Make this month about more than candy hearts and love letters. You just read a whole love letter to the Parks and Rec of Pennsylvania. From keeping such abundant troves of trees, flowers, and animals alive and healthy, to keeping your body and mind healthy as well, there is nothing PA Parks and Rec wouldn’t do to show how much it loves you! And don’t forget about your community. The people you meet in classes, on the playgrounds, or even just on a dirt path are people that make up your neighborhood. A new friend may be just waiting to be found. Take the time to make sure your friends, family, and partner feel loved, and always remember that your local parks and rec needs love too!

How Can You Do “Good for PA”?

MLK Day is more than just a day off from work. While honoring Martin Luther King specifically, the day can also be an incredible reminder to do some good in your neighborhood and help those around you.

Let’s say you spend lots of time walking the dog on your nearby trail. Perhaps your child uses the recreation center for sports. Maybe you wish you spent more time in your local park, but wish certain aspects were improved. Whatever the case is, there’s a multitude of reasons to want to play a part in bettering an outdoor space or recreation center near you and, in turn, bettering the state of the planet as well.

Parks and recreation facilities in your area are constantly working to create good community between residents, a habitat for a plethora of wildlife, plants and trees, and tons of opportunities for exercise, activity, and learning. It’s time to give back! Use the day to consider ways that you can make a difference going forward, so that the places you love to visit will be places that everyone will enjoy visiting for years to come.

Remember, parks and recreation facilities also improve quality of life, can raise property values, and contribute to a healthy environment. All great reasons to get involved and do your small part.

Here are some doable actions that can be a great start to environmental activism.

Get Your Hands Dirty
A messy environment equals messy thoughts. A park should be a place to unwind, not stress, and visible trash can be detrimental to your state of mind – not to mention the damage it does to nature and wildlife. While making an effort to not litter is great, what about the litter already sullying your neighborhood and outdoor areas?

The “Keep Pennsylvania Beautiful” organization offers a “Pick Up PA” program ( open to the public with a huge selection of dates for group litter cleanups. Grab some gloves and trash bags and register today!

More into toughing it out on your own? Make a personal resolution to pick up at least five pieces of litter next time you visit your local park.

Meet With the Decision-Makers
You don’t have to be a council member to speak up for change. If you have thoughts, suggestions, or concerns about your recreational outdoor areas, there’s a meeting room just waiting to welcome you. If you’re more of an observer, that’s fine too! Showing up for your neighborhood can be extremely beneficial. Get to know your fellow park lovers and hear about issues that may be directly affecting you.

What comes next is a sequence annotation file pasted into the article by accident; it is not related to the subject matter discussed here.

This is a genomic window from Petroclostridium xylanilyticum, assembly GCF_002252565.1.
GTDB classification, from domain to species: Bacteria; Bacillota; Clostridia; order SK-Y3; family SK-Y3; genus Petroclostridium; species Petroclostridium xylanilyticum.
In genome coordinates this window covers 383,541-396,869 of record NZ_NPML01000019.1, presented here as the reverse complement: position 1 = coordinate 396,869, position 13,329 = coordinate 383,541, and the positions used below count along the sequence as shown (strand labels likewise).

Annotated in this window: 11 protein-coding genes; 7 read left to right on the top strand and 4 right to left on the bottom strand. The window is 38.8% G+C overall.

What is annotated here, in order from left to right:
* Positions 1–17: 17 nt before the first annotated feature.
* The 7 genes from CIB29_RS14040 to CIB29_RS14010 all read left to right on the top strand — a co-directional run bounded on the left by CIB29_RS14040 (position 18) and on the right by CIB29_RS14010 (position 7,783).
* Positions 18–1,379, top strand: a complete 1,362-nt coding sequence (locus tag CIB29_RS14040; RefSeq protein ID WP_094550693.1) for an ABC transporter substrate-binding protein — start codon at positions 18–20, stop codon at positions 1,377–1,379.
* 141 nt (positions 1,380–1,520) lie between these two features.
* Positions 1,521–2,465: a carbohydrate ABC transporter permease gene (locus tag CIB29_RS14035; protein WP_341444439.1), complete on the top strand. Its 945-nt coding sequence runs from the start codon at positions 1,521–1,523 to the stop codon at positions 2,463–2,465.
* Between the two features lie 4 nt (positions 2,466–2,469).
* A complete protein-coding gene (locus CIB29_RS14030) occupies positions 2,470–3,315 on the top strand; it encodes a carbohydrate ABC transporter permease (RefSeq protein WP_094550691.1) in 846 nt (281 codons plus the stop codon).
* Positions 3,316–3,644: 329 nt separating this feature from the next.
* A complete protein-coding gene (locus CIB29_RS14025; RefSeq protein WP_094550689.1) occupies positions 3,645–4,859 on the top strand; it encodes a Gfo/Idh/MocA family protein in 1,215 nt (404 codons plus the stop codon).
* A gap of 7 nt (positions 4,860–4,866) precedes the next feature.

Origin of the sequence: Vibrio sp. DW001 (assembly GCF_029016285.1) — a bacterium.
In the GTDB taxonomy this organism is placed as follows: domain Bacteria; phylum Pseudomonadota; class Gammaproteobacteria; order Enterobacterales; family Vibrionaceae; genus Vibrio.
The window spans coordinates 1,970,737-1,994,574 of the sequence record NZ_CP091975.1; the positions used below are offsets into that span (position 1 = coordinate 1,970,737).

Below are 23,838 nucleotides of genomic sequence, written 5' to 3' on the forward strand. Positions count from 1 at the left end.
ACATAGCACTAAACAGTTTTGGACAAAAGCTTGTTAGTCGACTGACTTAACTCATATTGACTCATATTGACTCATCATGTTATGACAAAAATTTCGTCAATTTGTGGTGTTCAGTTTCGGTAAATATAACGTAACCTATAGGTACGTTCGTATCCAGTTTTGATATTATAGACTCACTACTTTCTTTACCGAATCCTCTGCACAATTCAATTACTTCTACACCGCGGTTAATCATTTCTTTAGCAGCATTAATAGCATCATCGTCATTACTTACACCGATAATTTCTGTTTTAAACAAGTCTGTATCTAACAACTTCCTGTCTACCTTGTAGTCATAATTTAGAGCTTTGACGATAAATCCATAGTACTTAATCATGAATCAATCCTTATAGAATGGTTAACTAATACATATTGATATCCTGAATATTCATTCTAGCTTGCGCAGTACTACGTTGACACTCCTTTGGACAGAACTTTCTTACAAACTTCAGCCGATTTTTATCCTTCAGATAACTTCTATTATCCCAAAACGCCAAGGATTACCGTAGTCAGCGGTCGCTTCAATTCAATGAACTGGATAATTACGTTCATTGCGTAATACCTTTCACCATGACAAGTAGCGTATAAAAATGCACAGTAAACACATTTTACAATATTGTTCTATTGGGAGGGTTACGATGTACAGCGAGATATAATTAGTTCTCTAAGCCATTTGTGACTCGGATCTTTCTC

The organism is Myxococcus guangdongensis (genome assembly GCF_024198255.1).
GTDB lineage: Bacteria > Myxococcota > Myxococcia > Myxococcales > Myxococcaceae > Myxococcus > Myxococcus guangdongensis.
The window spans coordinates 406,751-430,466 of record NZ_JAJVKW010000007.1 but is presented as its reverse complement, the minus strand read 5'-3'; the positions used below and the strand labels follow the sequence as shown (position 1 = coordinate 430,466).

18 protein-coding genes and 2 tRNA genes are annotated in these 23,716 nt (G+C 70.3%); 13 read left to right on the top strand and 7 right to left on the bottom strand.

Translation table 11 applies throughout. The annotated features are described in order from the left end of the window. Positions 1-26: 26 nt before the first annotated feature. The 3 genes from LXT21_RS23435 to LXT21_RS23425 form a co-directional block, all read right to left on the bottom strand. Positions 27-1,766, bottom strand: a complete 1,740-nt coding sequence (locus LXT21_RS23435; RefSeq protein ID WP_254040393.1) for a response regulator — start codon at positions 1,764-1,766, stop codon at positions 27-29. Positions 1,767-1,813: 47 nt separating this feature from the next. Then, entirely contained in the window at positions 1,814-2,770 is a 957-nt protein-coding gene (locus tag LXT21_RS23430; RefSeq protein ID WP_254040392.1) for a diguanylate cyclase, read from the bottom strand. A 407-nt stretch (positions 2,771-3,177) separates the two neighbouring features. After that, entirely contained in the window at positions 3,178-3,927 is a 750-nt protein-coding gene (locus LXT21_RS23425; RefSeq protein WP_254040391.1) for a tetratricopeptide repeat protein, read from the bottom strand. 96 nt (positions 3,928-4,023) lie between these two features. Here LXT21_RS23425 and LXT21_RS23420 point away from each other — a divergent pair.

If you’re looking to make even bigger changes, the Conservation & Natural Resources Advisory Council of Pennsylvania hosts multiple meetings a year in Harrisburg that are open to the public ( Bring your concerns up to the big dogs!

Put Your Money Where Your Park Is
Can’t seem to find time to get out of the house? Life too hectic right now to make it to a park cleanup or board meeting? No need to move anything besides your fingers on the mousepad. Consider donating to different sources that work to better park education, nature, and communities. Even a one-time donation can make a huge difference. A few clicks and you’re done!

Want to see kids getting to play on a fresh playground without the fear of rust or splinters? Passionate about park visitors getting the opportunity to do some hands-on learning during their next visit? The People, Parks & Community Fund ( of the Pennsylvania Recreation and Park Society is dedicated to supporting recreational and educational opportunities, creating and sustaining local parks, and envisioning and promoting vibrant, livable communities.

The options are endless, and the cost is usually minimal – but always worth it!

Put Your John Hancock to Good Use
What’s even quicker than donating money? Your signature! Simply signing a petition regarding something you care about can do more good than you realize. There really is power in numbers! A quick search on or can not only show you a countless number of petitions to sign, but also keep you informed on some of the environmental and societal issues that could be occurring right outside your house.

Just one example of a Pennsylvania outdoor-based petition you could contribute to right now is the Coalition to Save the Meadows ( initiated by a group fighting the destruction and privatization of the urban meadow in South Philadelphia’s FDR Park.

Feeling even more inspired? Want to become the direct source of change? Create your own petition based on something within your park system that you feel passionate about. Public outdoor areas are a great spot to collect signatures, by the way!